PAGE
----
Foot drop is usually diagnosed during a physical exam. Your doctor will want to watch you walk and may check a number of your leg muscles for weakness. He or she may also check for numbness on your shin and on the top of your foot and toes. In some cases, additional testing is recommended.
Foot drop is sometimes caused by an overgrowth of bone in the spinal canal or by a tumor or cyst pressing on the nerve in the knee or spine. Imaging tests can help pinpoint these types of problems.
- X-rays. Plain X-rays use a low level of radiation to visualize a soft tissue mass or a bone lesion that may be causing your symptoms.
- Ultrasound. This technology uses sound waves to create images of internal structures. It may be used to check for cysts or tumors that may be pressing on the nerve.
- Computerized tomography (CT) scan. Computerized tomography combines X-ray images taken from many different angles to form cross-sectional views of structures within the body.
- Magnetic resonance imaging (MRI). This test uses radio waves and a strong magnetic field to create detailed images. MRI is particularly useful in visualizing soft tissue lesions that may be compressing a nerve.
Electromyography (EMG) and nerve conduction studies measure electrical activity in the muscles and nerves. These tests can be uncomfortable, but they're very useful in determining the location of the damage along the affected nerve.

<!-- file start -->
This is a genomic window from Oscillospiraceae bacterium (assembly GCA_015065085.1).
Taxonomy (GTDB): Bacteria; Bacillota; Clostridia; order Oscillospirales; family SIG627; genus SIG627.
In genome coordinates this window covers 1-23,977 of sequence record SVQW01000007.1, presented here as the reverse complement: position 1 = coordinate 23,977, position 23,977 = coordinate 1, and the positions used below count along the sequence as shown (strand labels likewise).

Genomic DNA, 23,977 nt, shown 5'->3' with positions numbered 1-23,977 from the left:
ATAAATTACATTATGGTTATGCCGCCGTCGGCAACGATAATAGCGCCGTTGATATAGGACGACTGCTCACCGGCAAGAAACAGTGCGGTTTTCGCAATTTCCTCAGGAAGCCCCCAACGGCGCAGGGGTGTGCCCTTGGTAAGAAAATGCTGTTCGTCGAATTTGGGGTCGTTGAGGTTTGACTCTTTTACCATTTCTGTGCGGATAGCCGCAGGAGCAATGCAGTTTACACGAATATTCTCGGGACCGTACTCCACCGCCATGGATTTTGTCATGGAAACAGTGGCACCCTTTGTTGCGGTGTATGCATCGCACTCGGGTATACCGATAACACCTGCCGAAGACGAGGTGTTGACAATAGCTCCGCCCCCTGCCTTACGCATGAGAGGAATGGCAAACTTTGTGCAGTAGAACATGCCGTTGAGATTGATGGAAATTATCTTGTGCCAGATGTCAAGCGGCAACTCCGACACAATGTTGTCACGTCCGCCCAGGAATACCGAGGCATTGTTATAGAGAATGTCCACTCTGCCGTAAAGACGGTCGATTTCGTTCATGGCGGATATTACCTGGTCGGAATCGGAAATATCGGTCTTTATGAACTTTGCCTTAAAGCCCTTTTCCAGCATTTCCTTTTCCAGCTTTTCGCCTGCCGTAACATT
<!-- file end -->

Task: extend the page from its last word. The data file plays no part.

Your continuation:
Nov. 27, 2014
- Stewart JD. Foot drop: Where, why and what to do? Practical Neurology. 2008;8:158.
- NINDS foot drop information page. National Institute of Neurological Disorders and Stroke. http://www.ninds.nih.gov/disorders/foot_drop/foot_drop.htm. Accessed Oct. 6, 2014.
- Daroff RB, et al. Bradley's Neurology in Clinical Practice. 6th ed. Philadelphia, Pa.: Saunders Elsevier; 2012. https://www.clinicalkey.com. Accessed Sept. 6, 2011.
- Neurological diagnostic tests and procedures. National Institute of Neurological Disorders and Stroke. http://www.ninds.nih.gov/disorders/misc/diagnostic_tests.htm. Accessed Oct. 6, 2014.
- Sackley C, et al. Rehabilitation interventions for foot drop in neuromuscular disease (Review). Cochrane Database of Systematic Reviews. http://onlinelibrary.wiley.com/doi/10.1002/14651858.CD003908.pub3/abstract. Accessed Oct. 6, 2014.
- Preventing falls and related fractures. NIH Osteoporosis and Related Bone Diseases National Resource Center. http://www.niams.nih.gov/Health_Info/bone/Osteoporosis/Fracture/prevent_falls.asp. Accessed Oct. 6. 2014.